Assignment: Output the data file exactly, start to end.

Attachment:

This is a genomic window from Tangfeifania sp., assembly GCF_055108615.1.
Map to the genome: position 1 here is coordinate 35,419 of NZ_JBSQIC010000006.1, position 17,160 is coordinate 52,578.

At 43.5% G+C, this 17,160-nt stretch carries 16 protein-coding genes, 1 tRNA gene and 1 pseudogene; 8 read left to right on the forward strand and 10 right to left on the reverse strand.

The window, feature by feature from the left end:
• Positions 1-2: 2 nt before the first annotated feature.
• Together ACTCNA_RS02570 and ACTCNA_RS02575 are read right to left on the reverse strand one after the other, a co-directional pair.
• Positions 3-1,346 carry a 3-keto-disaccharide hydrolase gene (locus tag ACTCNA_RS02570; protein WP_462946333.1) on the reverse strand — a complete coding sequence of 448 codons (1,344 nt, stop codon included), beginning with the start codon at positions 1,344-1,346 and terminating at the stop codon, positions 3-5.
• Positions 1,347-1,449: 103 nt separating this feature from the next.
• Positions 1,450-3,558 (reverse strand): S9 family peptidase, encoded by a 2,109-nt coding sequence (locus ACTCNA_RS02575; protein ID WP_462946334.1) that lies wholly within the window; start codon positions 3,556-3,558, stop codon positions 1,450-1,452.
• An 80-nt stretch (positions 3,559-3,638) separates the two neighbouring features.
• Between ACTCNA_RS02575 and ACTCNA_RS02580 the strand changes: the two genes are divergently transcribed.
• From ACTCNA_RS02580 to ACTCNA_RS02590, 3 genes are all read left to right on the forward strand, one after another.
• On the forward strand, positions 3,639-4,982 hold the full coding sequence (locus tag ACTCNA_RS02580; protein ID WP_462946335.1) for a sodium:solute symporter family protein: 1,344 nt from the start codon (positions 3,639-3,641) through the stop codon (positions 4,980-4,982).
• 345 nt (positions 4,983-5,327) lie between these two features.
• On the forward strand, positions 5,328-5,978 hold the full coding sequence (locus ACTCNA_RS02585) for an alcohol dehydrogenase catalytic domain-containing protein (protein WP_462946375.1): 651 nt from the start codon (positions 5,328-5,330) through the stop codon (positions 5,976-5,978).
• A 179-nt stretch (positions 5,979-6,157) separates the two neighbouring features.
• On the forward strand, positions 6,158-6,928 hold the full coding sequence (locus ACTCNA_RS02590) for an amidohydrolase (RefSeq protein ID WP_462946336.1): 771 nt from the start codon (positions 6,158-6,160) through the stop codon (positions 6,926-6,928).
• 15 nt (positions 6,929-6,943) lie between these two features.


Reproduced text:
This is a genomic window from Tangfeifania sp., assembly GCF_055108615.1.
Map to the genome: position 1 here is coordinate 35,419 of NZ_JBSQIC010000006.1, position 17,160 is coordinate 52,578.

At 43.5% G+C, this 17,160-nt stretch carries 16 protein-coding genes, 1 tRNA gene and 1 pseudogene; 8 read left to right on the forward strand and 10 right to left on the reverse strand.

The window, feature by feature from the left end:
• Positions 1-2: 2 nt before the first annotated feature.
• Together ACTCNA_RS02570 and ACTCNA_RS02575 are read right to left on the reverse strand one after the other, a co-directional pair.
• Positions 3-1,346 carry a 3-keto-disaccharide hydrolase gene (locus tag ACTCNA_RS02570; protein WP_462946333.1) on the reverse strand — a complete coding sequence of 448 codons (1,344 nt, stop codon included), beginning with the start codon at positions 1,344-1,346 and terminating at the stop codon, positions 3-5.
• Positions 1,347-1,449: 103 nt separating this feature from the next.
• Positions 1,450-3,558 (reverse strand): S9 family peptidase, encoded by a 2,109-nt coding sequence (locus ACTCNA_RS02575; protein ID WP_462946334.1) that lies wholly within the window; start codon positions 3,556-3,558, stop codon positions 1,450-1,452.
• An 80-nt stretch (positions 3,559-3,638) separates the two neighbouring features.
• Between ACTCNA_RS02575 and ACTCNA_RS02580 the strand changes: the two genes are divergently transcribed.
• From ACTCNA_RS02580 to ACTCNA_RS02590, 3 genes are all read left to right on the forward strand, one after another.
• On the forward strand, positions 3,639-4,982 hold the full coding sequence (locus tag ACTCNA_RS02580; protein ID WP_462946335.1) for a sodium:solute symporter family protein: 1,344 nt from the start codon (positions 3,639-3,641) through the stop codon (positions 4,980-4,982).
• 345 nt (positions 4,983-5,327) lie between these two features.
• On the forward strand, positions 5,328-5,978 hold the full coding sequence (locus ACTCNA_RS02585) for an alcohol dehydrogenase catalytic domain-containing protein (protein WP_462946375.1): 651 nt from the start codon (positions 5,328-5,330) through the stop codon (positions 5,976-5,978).
• A 179-nt stretch (positions 5,979-6,157) separates the two neighbouring features.
• On the forward strand, positions 6,158-6,928 hold the full coding sequence (locus ACTCNA_RS02590) for an amidohydrolase (RefSeq protein ID WP_462946336.1): 771 nt from the start codon (positions 6,158-6,160) through the stop codon (positions 6,926-6,928).
• 15 nt (positions 6,929-6,943) lie between these two features.